Recently, I was playing with my niece, rough-housing a little bit before dinner when she jumped onto my back from the arm of the couch. I spun her around and started dancing around in an half-hearted effort to shake her off. Then I started doing single leg lunges and leg squats. “What’re you doing Aunt Sarah,” she giggled as she gripped my neck tighter than before. “Squats!” I stated proudly. “What’s a squat?” “It’s an exercise to make your legs strong and your butt more lifted.” “But you’re already so skinny Aunt Sarah.” “Not skinny enough-” I responded.
NOT SKINNY ENOUGH?? I said that?! Out-loud?! To a ten-year-old?! Please, excuse me as I realize I’m the worst aunt in history and suppress my desire to off myself.....Okay, suicidal thoughts have subsided. So, what is that? What made me do that? I have spend hours and hours teaching my students that there is no perfect pose, that if you are not your strongest advocate than who will be, your unique body is beautiful, and that you are in this moment already enough. If you’ve read any of the previous posts you’ve probably gathered that I believe the universe is always working with you and will give you what you need to grow. I have noticed a pattern recently in myself, and I want to bring it to the foreground of my mind. In the past few months I have had three different people say the phrase, “It’s never enough for you, is it?” At the time I responded to these people in various ways: “Ha!” “Nope!”, “Of course you are/sometimes...”, “Sorry, I have high standards #sorryI’mnotsorry”. But, when this last friend said it to me I had no self assured clever quip to snap back. I hear you universe. Things are often not enough for me, and it breeds discontent. In yoga the evolution of a habit is called a samskara. Samskaras are habits of action/thought that get deeper all the time, like grooves in a muddy road. From both a neurobiological and a yogic perspective every time you think or do something you increase the likelihood that you will do it and think it again. In other words, the more I think and say “_______ is not enough” the deeper the pattern will become. Scientists and yogis alike talk about the difficulty in creating a new patterns. Luckily, the brain is plastic- like my nieces barbie dolls! Well, not exactly, but if you want to put that barbie doll in the microwave, and symbolically melt your psychological patterns of body-dysmorphia go for it. Or, you can create new patterns! Neuroplasticity (plastic-brain) means that the brain is capable of change. When you preform a new action neurons (brain cells) create new connections, and the more often you do it, the stronger the neurological link becomes! Pow! Positive samskara. What better way to teach the brain to create new patterns than developing a habitual body practice like yoga? Patanjali, author of the Yoga Stutras, gives the best formula for deepening these positive grooves: practice consistently and over a long period of time. Take advantage of your neuroplasticity. Swami Vivekananda says, “The only remedy for bad habits is counter habits.” Please, excuse me while I practice my new samskara. “I am enough. You are enough. We are enough.”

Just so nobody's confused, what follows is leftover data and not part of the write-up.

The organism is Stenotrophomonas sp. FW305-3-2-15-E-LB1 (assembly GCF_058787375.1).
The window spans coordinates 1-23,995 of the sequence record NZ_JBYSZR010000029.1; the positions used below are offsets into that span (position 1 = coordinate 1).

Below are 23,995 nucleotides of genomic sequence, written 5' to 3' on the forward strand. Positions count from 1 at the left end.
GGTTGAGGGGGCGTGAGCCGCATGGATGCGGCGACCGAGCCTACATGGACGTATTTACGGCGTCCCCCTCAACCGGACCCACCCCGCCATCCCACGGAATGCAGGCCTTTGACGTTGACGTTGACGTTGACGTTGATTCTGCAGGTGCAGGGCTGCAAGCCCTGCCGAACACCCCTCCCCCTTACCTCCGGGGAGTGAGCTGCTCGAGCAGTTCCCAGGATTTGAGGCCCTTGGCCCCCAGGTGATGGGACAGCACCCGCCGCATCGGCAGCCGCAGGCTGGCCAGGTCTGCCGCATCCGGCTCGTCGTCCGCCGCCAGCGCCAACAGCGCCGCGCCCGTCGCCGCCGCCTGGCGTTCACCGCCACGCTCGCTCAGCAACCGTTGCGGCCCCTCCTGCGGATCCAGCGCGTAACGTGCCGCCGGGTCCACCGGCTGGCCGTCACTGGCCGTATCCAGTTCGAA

** FUN FACT! Excuses can often get the best of us when trying to develop new samskaras. “I’m too busy, too sick, too tight, too______.” Yogis believe that there is great value in creative visualization. Imagine you are going through your practice in a step-by-step fashion. The benefit of practicing in your mind’s eye is that any samskara you’ve created through regular practice isn’t weakened by your absence from the mat, it is deepened.
This pose requires open hamstrings, strong arms, and PRACTICE! This description assumes you've warmed the body with a vinyasa flow.
Step one: I like to start this pose from Prasarita Padottanasana (wide-legged forward bend). Place your palms on your hips, inhale, pull in your belly and hinge forward from your hips. Place your palms on the mat, or the floor. Engage through your
quadriceps to release your hamstrings for a deeper forward fold. Place
the palms behind the ankles and take 5 breaths.
Step two: Bend your knees. Engage your belly as you start to drop your hamstrings back onto your triceps. Strengthen the shoulders by rounding through your upper back, while you simultaneously protect the front of the shoulders by broadening through the collarbone. As your weight starts to draw into the arms- think chaturanga- and press the floor away. Elbows in alignment with the wrists.
Step three: Start with one leg and kick it- kick like you're going to shoot lightening bolts through your toes!
Step four: Kick the other leg! Keep lifting your pelvic floor- shortening the distance between the pubic bone and the navel. To come out- take the same steps backwards!